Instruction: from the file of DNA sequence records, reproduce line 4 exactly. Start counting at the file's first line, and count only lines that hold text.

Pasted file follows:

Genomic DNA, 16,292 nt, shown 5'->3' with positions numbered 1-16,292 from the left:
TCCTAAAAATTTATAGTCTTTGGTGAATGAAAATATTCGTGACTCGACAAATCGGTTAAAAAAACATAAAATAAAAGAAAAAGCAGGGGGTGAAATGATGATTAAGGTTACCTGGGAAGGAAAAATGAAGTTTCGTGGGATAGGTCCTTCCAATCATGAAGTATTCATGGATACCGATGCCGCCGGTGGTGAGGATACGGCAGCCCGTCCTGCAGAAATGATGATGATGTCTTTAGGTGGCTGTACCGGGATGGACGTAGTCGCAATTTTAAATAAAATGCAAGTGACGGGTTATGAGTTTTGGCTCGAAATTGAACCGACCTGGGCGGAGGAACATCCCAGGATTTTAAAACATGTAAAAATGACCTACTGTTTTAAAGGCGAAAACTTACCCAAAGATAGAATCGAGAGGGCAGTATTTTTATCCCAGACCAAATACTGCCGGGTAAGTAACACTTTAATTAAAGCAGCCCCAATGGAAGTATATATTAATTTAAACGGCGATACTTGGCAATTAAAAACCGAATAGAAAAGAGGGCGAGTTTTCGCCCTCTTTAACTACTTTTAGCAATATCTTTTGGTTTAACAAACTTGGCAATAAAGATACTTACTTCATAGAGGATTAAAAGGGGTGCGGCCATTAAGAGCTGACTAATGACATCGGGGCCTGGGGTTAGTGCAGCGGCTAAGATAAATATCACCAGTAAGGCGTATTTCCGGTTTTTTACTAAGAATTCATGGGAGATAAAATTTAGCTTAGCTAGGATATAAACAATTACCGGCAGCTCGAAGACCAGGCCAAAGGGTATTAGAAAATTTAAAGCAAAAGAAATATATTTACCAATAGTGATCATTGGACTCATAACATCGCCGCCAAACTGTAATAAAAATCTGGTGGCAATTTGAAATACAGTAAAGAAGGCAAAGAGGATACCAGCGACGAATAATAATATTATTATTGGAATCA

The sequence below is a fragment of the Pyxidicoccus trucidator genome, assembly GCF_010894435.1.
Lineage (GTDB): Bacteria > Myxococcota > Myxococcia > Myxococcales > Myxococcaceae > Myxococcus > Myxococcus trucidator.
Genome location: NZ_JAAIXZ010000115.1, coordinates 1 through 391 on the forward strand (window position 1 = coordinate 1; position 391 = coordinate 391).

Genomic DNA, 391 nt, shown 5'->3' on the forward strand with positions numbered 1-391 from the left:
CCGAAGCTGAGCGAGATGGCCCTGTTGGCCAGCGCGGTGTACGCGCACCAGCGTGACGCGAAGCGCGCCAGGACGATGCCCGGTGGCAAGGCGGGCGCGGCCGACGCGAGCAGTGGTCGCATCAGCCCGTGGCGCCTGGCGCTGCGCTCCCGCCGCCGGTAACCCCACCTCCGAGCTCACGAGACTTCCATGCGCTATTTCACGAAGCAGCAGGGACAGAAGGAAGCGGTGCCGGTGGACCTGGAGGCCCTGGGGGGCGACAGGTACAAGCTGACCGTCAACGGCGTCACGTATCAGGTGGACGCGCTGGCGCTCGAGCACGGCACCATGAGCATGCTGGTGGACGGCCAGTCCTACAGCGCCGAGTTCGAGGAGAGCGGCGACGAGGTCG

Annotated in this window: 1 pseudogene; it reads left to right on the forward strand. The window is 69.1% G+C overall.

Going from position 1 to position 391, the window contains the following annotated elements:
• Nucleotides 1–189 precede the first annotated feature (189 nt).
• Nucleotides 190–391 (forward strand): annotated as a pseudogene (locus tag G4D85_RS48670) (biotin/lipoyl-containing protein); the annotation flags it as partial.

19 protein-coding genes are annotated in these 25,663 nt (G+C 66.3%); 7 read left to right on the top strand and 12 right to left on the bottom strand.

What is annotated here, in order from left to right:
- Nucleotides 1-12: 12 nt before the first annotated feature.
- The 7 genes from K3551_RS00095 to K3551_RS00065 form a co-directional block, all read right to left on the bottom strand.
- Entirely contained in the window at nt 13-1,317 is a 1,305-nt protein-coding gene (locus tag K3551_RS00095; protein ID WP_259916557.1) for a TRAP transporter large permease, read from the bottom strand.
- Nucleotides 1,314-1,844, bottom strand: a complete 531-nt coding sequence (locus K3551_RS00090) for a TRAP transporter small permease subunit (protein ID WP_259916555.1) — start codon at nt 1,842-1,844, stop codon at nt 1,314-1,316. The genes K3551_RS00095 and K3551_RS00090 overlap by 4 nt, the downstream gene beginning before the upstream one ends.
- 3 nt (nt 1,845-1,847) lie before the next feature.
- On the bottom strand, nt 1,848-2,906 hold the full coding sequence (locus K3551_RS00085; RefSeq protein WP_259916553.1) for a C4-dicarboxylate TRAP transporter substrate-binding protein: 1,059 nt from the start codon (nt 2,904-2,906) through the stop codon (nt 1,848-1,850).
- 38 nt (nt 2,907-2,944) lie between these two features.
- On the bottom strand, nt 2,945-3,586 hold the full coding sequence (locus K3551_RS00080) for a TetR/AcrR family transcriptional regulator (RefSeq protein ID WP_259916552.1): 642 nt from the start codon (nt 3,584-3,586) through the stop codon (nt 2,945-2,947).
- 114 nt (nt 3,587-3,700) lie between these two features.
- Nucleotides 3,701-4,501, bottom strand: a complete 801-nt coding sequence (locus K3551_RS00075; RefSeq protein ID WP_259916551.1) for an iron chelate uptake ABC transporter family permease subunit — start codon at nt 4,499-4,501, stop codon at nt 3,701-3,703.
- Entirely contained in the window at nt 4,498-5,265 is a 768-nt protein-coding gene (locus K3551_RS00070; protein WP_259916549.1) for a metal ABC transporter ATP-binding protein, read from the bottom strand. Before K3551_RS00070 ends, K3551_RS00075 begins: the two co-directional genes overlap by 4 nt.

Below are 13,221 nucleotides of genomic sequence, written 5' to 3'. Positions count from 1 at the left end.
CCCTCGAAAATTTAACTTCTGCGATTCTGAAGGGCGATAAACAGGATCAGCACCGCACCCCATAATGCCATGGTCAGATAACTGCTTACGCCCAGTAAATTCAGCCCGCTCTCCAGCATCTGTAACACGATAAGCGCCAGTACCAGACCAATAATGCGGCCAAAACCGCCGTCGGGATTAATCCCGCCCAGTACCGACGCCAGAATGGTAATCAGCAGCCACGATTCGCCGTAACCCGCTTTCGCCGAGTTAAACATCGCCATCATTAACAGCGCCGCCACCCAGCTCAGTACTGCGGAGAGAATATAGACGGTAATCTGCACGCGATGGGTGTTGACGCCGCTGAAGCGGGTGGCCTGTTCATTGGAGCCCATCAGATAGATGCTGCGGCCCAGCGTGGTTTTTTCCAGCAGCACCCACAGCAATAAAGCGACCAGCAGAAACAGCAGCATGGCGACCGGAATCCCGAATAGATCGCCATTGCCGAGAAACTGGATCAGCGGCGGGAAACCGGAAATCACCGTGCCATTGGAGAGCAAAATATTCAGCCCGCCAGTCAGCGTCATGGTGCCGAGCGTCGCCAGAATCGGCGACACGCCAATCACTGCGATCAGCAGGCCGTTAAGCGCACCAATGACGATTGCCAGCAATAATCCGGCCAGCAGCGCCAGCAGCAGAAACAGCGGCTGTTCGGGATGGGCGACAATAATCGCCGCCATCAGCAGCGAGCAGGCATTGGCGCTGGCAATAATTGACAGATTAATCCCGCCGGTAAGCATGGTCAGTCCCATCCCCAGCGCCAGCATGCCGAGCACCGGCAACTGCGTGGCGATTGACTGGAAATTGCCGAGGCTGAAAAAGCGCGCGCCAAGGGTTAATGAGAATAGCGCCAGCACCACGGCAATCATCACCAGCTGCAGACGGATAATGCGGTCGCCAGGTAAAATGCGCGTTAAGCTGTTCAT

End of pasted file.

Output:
Lineage (GTDB): Bacteria > Myxococcota > Myxococcia > Myxococcales > Myxococcaceae > Myxococcus > Myxococcus trucidator.